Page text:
National Labs fights cancer with medical isotopes

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National Labs fights cancer with medical isotopes

by Heather Mayer, DOTmed News Reporter | September 02, 2010

"We have enough to make isotopes available to anyone who needs it," said Fisher. "Any place, at any time."

"We can produce commercially, if it comes to that," said Saed Mirzadeh, an ORNL research scientist, who is also developing the medical isotopes. "The reactor can easily supply all of the radium-223 that is needed."

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TREATING CANCER

Because of the alpha particles' ability to destroy cancerous cells without causing too much damage to healthy tissue, it's no wonder researchers are after them to develop cancer treatments and therapies. Phase 3 human trials are already taking place in Europe, and more recently in the United States, using radium-223 for both cancer pain management and preventing the spread of bone cancers.

Norwegian company Algeta and pharmaceutical giant Bayer Schering Pharma partnered to test radium-223 in human trials to treat bone metastases resulting from prostate cancer.

"We demonstrated in earlier trials that radium-223 has the ability to prolong survival with benign side effects," Thomas Ramdahl, Algeta's chief technology officer, told DOTmed News.

"Radiation that is typically used to treat cancer is either photons or electrons," explained SNM's Atcher. "Those two, while effective in many cases, are not the most ideal in terms of radiologic biology characteristics. Alpha [particles] have a much more destructive power than a photon or electron does. If you can deliver the alpha particle to the site you want to treat you have a much higher likelihood of achieving a therapeutic effect."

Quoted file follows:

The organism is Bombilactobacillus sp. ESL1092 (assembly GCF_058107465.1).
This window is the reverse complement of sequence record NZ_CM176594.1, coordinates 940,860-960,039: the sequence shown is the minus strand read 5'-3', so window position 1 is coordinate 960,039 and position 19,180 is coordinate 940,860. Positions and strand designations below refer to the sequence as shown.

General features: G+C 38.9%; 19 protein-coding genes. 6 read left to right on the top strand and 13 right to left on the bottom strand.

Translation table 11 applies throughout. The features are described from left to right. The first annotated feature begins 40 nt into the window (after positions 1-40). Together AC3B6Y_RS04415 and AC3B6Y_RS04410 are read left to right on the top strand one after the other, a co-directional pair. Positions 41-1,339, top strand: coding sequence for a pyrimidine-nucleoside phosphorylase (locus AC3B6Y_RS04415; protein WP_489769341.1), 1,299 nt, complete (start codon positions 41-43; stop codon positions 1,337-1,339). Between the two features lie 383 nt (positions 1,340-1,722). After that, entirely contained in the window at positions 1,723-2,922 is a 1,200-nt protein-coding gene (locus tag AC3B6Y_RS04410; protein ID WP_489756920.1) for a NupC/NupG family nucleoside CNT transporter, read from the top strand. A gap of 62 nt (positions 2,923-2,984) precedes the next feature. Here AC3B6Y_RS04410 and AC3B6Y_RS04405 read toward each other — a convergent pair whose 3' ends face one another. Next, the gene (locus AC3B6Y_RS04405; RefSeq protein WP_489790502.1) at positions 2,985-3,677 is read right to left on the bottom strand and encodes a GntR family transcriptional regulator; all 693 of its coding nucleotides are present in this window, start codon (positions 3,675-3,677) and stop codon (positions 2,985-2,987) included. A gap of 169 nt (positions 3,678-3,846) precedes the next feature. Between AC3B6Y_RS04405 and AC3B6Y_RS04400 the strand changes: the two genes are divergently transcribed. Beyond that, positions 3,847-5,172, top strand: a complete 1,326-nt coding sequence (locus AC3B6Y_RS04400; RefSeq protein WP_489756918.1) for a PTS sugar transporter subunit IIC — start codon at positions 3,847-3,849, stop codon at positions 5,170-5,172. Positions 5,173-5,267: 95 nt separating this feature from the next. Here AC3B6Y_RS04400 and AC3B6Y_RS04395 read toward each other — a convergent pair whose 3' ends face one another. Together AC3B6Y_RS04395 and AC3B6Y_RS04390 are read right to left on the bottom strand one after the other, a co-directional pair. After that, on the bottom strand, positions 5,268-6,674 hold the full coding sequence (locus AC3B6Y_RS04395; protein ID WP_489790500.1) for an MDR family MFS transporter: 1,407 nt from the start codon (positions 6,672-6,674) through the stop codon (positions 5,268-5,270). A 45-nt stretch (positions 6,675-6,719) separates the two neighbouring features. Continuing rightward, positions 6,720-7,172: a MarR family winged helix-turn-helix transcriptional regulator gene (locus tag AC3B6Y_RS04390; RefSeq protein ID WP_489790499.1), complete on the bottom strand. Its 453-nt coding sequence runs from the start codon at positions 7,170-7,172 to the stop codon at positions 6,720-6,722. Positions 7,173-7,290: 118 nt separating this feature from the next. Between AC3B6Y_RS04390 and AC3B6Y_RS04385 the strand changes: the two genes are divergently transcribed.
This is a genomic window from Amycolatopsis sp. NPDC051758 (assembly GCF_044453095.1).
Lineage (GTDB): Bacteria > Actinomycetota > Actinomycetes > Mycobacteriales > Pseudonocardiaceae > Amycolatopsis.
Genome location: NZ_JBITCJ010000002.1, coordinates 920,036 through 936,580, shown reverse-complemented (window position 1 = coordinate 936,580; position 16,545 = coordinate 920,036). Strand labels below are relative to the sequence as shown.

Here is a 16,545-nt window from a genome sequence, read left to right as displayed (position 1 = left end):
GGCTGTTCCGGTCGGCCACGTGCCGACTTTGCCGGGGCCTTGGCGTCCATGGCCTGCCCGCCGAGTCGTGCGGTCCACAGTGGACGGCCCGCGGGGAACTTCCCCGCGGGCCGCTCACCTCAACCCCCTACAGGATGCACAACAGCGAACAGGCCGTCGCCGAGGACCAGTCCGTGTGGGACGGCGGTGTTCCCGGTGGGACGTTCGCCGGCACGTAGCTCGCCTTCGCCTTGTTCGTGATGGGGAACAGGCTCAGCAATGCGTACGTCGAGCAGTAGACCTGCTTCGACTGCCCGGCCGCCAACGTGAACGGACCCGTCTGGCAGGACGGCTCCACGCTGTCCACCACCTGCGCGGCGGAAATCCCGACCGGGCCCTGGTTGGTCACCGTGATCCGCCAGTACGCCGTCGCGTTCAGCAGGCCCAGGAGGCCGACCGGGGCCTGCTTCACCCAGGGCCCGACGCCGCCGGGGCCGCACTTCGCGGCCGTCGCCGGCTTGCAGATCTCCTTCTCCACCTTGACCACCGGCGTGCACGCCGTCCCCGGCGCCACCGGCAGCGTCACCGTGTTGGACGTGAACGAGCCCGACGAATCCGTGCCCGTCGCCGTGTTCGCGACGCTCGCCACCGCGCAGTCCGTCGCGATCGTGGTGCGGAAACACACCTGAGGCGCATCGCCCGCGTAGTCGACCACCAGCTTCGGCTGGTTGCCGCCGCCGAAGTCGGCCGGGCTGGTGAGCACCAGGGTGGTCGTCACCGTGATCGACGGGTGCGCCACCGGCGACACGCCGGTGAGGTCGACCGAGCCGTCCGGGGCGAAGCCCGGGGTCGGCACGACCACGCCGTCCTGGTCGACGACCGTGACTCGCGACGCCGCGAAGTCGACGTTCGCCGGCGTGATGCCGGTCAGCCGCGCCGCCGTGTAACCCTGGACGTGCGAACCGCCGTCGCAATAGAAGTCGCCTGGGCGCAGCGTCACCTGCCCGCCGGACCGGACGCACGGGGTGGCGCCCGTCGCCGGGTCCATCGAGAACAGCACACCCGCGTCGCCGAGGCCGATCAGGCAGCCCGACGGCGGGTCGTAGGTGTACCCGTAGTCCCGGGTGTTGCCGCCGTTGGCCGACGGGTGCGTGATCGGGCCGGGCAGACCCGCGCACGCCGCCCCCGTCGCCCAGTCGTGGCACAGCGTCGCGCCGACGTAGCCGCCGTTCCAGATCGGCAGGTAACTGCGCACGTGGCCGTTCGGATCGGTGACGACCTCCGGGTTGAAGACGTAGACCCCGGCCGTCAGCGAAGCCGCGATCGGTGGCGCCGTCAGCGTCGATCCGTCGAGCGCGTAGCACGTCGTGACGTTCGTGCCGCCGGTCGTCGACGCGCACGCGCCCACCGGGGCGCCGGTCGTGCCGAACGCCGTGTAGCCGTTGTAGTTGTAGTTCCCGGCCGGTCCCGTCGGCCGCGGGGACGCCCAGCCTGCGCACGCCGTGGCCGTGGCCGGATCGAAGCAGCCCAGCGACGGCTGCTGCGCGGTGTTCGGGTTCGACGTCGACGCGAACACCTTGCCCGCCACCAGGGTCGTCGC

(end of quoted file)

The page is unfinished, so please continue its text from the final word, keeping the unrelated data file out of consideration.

Radium-223 targets the bone, and in effect can treat pain from bone cancers and also "try to knock down the occurrence of skeletal diseases," explained Fisher.

In advanced stages of certain cancers, especially breast and prostate, the cancers metastasize into the bones.

While radium-223 is a "bone seeker," Fisher explained, thorium-227, which decays into radium-223, can be used to treat any part of the body except bones.

"Some researchers think if you link thorium-227 to a delivery system you will get all of the advantages of radium-223 created at that site," he said. "It's an in-vivo generator for radium-223....If you really want to deliver these isotopes to soft-tissue tumors - colon or melanoma - the delivery vehicle holds on to the isotope and takes it where you want it. Thorium is the answer for every cancer except bone cancer."

Ramdahl explained that Algeta's trial uses thorium-227 to deliver radium-223 to other tumor sites in the body.

"We think that our alpha particles have great promise in cancer treatment," he said.